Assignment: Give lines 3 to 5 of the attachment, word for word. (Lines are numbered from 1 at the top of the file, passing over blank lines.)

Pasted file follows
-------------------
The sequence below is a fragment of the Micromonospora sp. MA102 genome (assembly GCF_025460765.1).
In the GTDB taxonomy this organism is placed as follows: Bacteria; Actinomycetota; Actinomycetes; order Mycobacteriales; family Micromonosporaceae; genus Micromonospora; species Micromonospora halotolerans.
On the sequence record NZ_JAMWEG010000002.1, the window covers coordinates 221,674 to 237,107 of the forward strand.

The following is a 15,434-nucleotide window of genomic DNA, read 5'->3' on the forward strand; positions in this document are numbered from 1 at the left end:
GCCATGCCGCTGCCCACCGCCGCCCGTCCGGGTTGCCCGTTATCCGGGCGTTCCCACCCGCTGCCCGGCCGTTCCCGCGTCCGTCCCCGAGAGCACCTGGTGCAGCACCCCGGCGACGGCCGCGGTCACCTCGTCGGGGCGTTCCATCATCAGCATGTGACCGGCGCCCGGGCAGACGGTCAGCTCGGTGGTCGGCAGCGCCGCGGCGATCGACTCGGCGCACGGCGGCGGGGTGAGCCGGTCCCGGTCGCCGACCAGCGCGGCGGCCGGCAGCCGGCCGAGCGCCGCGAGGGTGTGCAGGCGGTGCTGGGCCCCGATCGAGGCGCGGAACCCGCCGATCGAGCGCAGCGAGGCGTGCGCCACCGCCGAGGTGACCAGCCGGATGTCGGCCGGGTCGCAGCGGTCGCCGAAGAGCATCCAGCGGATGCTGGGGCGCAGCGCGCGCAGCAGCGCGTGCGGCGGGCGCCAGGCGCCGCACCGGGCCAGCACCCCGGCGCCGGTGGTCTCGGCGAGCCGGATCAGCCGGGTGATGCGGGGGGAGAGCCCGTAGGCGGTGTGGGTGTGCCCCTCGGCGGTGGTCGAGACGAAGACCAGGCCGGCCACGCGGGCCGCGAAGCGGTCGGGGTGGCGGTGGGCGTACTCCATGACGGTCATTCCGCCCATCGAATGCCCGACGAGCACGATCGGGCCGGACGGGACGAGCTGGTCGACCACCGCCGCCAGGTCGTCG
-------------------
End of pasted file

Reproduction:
On the sequence record NZ_JAMWEG010000002.1, the window covers coordinates 221,674 to 237,107 of the forward strand.

The following is a 15,434-nucleotide window of genomic DNA, read 5'->3' on the forward strand; positions in this document are numbered from 1 at the left end:
GCCATGCCGCTGCCCACCGCCGCCCGTCCGGGTTGCCCGTTATCCGGGCGTTCCCACCCGCTGCCCGGCCGTTCCCGCGTCCGTCCCCGAGAGCACCTGGTGCAGCACCCCGGCGACGGCCGCGGTCACCTCGTCGGGGCGTTCCATCATCAGCATGTGACCGGCGCCCGGGCAGACGGTCAGCTCGGTGGTCGGCAGCGCCGCGGCGATCGACTCGGCGCACGGCGGCGGGGTGAGCCGGTCCCGGTCGCCGACCAGCGCGGCGGCCGGCAGCCGGCCGAGCGCCGCGAGGGTGTGCAGGCGGTGCTGGGCCCCGATCGAGGCGCGGAACCCGCCGATCGAGCGCAGCGAGGCGTGCGCCACCGCCGAGGTGACCAGCCGGATGTCGGCCGGGTCGCAGCGGTCGCCGAAGAGCATCCAGCGGATGCTGGGGCGCAGCGCGCGCAGCAGCGCGTGCGGCGGGCGCCAGGCGCCGCACCGGGCCAGCACCCCGGCGCCGGTGGTCTCGGCGAGCCGGATCAGCCGGGTGATGCGGGGGGAGAGCCCGTAGGCGGTGTGGGTGTGCCCCTCGGCGGTGGTCGAGACGAAGACCAGGCCGGCCACGCGGGCCGCGAAGCGGTCGGGGTGGCGGTGGGCGTACTCCATGACGGTCATTCCGCCCATCGAATGCCCGACGAGCACGATCGGGCCGGACGGGACGAGCTGGTCGACCACCGCCGCCAGGTCGTCG